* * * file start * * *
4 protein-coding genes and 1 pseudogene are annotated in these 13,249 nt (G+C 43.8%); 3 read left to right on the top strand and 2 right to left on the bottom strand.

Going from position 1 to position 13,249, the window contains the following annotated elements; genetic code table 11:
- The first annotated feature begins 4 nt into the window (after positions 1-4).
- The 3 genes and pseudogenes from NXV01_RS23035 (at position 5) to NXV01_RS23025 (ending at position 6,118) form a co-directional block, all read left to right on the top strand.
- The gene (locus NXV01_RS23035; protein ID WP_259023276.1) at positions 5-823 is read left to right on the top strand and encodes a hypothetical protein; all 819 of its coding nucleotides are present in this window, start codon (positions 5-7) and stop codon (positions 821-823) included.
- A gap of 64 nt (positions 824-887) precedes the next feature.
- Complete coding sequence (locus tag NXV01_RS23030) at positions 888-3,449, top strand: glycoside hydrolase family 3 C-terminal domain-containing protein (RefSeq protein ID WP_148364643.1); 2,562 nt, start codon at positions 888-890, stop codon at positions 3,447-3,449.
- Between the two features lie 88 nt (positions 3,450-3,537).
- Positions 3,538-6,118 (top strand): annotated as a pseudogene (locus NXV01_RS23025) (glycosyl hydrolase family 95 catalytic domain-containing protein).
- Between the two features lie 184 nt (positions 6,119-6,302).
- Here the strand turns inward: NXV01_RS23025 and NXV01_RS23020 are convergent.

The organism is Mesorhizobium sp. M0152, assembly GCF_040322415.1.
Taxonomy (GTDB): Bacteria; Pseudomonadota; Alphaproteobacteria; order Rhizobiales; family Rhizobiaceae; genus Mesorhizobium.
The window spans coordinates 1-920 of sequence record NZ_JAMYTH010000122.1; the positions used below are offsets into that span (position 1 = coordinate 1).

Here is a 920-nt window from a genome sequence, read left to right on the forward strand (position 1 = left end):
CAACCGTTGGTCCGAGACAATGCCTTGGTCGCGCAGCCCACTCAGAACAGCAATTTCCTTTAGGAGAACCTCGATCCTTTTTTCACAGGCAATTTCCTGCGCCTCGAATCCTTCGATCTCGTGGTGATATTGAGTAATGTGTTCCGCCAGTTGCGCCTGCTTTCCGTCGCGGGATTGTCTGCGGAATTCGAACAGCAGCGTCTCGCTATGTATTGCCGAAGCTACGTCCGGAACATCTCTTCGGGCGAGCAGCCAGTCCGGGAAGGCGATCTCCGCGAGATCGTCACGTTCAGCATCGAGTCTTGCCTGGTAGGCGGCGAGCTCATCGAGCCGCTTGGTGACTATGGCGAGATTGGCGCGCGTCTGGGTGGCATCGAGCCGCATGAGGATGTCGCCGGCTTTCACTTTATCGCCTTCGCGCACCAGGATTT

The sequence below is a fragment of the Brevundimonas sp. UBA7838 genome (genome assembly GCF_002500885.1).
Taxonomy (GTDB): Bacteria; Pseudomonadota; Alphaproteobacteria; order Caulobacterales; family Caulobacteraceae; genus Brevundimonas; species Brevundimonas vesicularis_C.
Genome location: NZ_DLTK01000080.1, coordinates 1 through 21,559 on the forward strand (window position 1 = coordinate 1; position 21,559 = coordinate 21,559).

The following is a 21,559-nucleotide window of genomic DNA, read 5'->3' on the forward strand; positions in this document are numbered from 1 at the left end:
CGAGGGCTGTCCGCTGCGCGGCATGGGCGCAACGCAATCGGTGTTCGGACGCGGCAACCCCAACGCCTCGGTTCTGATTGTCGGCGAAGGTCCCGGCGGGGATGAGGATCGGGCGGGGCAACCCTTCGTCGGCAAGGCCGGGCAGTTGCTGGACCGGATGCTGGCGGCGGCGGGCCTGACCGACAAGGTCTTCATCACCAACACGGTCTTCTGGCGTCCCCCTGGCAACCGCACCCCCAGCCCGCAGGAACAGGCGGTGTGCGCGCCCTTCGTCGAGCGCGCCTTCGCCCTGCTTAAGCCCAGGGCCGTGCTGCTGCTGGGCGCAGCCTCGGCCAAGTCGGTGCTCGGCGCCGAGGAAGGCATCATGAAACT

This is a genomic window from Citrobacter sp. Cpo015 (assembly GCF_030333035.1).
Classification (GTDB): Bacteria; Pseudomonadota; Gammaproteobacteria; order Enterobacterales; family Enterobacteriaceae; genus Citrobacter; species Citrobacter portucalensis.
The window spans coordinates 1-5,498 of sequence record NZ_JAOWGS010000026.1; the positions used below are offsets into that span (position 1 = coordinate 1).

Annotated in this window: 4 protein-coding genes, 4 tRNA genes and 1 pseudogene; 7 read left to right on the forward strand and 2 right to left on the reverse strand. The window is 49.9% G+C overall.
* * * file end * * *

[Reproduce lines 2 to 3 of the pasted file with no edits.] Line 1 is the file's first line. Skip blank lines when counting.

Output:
Going from position 1 to position 13,249, the window contains the following annotated elements; genetic code table 11:
- The first annotated feature begins 4 nt into the window (after positions 1-4).